Strawberry Fields Festival is a three-day music and arts festival looking to welcome up to 8,000 audio and experiential visitors to the tree-lined Murray River banks, with art installations, music, workshops and food to keep your mind fresh.
From kiddy workshops, traditional crafts, spontaneous music workshops to energetic stage performances by international artistes - here are a few highlights of the one and only Rainforest World Music Festival 2016. By Mallika Naguran
Singapore 7 July 2016. The Rainforest World Music Festival (RWMF) brings together renowned world music artistes from around the world including indigenous musicians from the heart of Borneo. The all-day-long festival for all ages takes place this year from Friday 5 August to Sunday 7 August 2016 at the Sarawak Cultural Village, Santubong. Kuching, Sarawak.
This year’s acts include bands such as Shanren from China, Auli from Latvia, Torgeir Vassvik from Norway, Chouk Bwa Libete from Haiti, Cimarron from Colombia, Pat Thomas & Kwashibu Area Band from Ghana and many more.
A must watch gig would be Violons Barbares, which brings together a rare mix of traditions from Mongolia, Bulgaria and France. Look out for Dandarvaaching Enkhjargal on the morin khoor and jaw dropping overtone singing!
RWMF is most loved for its fun formula of interactive workshops, ethno-musical jamming sessions and mini concerts in the afternoon… prior to the actual show itself at night. To loyal fans of RWMF, the afternoon sessions are most entertaining, often making it the highlight of the festival itself.
Local and international food and drink can be purchased at the festival grounds. There will also be an arts and crafts area - get a temporary tattoo there! Buy festival memorabilia, Sarawak souvenirs and CDs by the performing artists.
So yes, we are talking about festivity and feasts at the Sarawak Cultural Village from afternoon to past midnight. So bring lots of cash - Malaysian ringgit of course, although credit/debit cards may be accepted by certain merchants.
Something for Mom & Dad… and the Kids
There will also be fringe events to highlight Sarawak culture namely the Rainforest World Craft Bazaar and the Food and Village Mart, where one can purchase the local arts, crafts and cuisine of Borneo, as well as the Borneo Tattoo Expo at Damai Central, where one can see the traditional tribal tattoos of the indigenous tribes of Sarawak.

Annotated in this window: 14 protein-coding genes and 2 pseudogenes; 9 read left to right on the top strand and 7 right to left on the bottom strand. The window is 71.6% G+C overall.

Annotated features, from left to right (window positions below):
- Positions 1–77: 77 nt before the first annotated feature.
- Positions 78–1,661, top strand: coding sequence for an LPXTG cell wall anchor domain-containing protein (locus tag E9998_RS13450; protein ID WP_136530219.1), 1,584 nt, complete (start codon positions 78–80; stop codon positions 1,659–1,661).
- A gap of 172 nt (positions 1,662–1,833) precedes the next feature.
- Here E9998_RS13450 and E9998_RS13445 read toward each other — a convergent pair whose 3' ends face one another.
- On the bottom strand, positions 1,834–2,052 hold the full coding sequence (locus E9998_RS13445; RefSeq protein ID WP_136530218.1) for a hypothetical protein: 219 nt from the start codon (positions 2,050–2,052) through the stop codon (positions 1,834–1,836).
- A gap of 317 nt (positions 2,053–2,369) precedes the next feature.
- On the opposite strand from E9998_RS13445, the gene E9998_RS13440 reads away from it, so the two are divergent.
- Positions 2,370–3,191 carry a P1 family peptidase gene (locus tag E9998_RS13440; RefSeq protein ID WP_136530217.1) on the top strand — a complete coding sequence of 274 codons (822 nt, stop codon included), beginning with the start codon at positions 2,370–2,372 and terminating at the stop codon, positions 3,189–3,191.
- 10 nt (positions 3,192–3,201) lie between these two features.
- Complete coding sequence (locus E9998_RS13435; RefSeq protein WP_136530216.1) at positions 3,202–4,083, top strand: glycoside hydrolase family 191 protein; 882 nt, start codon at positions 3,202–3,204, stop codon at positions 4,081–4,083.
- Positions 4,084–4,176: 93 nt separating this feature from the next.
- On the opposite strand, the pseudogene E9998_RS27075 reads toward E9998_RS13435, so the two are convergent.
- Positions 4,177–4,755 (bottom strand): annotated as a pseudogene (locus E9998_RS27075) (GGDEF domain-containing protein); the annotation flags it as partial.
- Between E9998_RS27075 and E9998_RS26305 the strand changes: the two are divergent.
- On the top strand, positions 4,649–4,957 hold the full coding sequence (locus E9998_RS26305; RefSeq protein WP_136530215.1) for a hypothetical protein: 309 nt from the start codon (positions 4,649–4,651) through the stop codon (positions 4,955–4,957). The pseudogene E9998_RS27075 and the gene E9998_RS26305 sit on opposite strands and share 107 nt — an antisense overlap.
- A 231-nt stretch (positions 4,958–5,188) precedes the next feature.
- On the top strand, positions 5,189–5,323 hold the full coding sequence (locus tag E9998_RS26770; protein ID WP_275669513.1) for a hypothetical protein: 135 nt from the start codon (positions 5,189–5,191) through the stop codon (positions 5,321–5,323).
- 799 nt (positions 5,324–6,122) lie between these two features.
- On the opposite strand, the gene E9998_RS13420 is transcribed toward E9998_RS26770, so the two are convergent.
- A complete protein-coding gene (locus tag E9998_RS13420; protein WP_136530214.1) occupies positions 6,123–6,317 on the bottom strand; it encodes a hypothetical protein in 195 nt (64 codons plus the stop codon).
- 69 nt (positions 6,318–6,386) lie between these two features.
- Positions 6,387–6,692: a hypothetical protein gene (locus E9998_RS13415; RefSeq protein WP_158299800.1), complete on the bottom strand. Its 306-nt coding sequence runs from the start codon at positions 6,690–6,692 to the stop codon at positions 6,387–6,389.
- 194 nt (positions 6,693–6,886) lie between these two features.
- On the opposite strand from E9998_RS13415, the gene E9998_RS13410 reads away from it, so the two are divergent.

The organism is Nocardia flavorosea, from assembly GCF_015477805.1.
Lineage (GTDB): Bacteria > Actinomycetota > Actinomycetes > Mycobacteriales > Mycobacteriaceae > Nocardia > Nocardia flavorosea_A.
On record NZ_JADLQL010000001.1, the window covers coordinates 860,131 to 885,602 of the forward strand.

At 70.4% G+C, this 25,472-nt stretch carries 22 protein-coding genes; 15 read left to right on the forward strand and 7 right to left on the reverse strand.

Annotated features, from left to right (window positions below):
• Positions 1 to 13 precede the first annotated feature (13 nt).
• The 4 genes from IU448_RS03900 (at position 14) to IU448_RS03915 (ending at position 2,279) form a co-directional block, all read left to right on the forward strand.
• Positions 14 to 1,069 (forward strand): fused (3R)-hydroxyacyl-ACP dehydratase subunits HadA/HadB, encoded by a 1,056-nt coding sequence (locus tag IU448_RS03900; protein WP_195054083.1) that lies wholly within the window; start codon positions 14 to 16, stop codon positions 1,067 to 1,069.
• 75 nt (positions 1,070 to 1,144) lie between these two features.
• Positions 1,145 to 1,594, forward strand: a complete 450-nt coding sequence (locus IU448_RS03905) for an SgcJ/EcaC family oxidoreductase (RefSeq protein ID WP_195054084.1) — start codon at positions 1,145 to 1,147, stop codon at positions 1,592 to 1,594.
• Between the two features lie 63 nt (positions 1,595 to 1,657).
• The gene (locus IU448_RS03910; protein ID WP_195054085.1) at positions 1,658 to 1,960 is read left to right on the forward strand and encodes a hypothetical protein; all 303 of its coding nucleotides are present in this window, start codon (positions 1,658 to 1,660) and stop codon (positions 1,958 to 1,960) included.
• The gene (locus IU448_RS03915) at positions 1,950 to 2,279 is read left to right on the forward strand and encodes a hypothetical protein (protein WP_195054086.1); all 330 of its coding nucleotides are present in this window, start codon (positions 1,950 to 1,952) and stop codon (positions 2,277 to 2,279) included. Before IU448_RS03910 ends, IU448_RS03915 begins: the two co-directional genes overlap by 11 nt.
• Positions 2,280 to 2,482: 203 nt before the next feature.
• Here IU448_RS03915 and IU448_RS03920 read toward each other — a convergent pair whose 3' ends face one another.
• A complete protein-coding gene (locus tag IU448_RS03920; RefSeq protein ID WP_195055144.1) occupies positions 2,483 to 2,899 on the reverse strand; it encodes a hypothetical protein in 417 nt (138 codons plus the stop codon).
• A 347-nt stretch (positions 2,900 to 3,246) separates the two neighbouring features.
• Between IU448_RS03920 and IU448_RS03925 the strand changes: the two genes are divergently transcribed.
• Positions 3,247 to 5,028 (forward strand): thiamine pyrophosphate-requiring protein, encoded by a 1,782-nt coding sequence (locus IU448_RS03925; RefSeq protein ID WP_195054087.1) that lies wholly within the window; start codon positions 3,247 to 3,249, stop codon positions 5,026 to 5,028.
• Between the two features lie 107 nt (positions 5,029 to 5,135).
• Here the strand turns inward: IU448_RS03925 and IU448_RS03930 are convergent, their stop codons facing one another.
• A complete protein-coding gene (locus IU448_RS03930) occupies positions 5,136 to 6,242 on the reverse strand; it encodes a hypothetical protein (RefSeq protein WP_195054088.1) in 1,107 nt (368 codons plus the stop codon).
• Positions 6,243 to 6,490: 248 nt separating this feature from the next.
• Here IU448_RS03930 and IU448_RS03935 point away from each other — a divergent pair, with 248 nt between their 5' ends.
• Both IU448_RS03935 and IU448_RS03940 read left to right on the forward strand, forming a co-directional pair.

Look out for Pustaka Bookaroo, an event which combines music, stories and crafts from around the world for children aged between seven and 12.
RWMF Gets Bigger on Local Sounds
This year at the RWMF, eight Malaysian groups will share the stage with 26 international artistes.
Five artistes and groups from Sarawak will be featured, including sape maestros Alena Murang and Mathew Ngau Jau, Gendang Melayu Sri Buana, Thunder Beats of Nanyang Wushu Drums, as well as a performers from the Sarawak Cultural Village.
Two bands from Peninsular Malaysia, 1Drum.org and the Unique Arts Academy and the Band Girls of Sabah State Cultural Board will also take the stage.
“We are proud to provide a stage for our own talented performers to shine, showing that we too have leaders and groundbreakers in World Music as a genre.” says Angelina Patricia Bateman, Director of Corporate Communications, Sarawak Tourism Board and Project Director of the festival.
Local and international treats await you at this year's most unique Rainforest World Music Festival. Don't delay anymore - plan your trip today.
Visit the Official Website for more information: http://www.rwmf.net/
Visit RWMF Facebook
How to get your tickest for RWMF?
Mallika Naguran checks in to Sarawak to check out the region's popular world music festival.
Kuching, 1 July 2013. The 16th edition of the Rainforest World Music Festival (RWMF) in Santubong, Sarawak was a highlight in Asia's world music calendar. As before, the organisers Sarawak Tourism Board and artistic director Yeoh Jun Lin brought in mega international acts to perform alongside lesser known ones – striking varied rhythms to unleash vibrations of energy – from meditational low to fever pitch high. Festival-goers of nearly 20,000 over three days lapped it all up, 80 percent of which were mostly from West Malaysia and beyond, according to Angeline Bateman, communications director of Sarawak Tourism Board.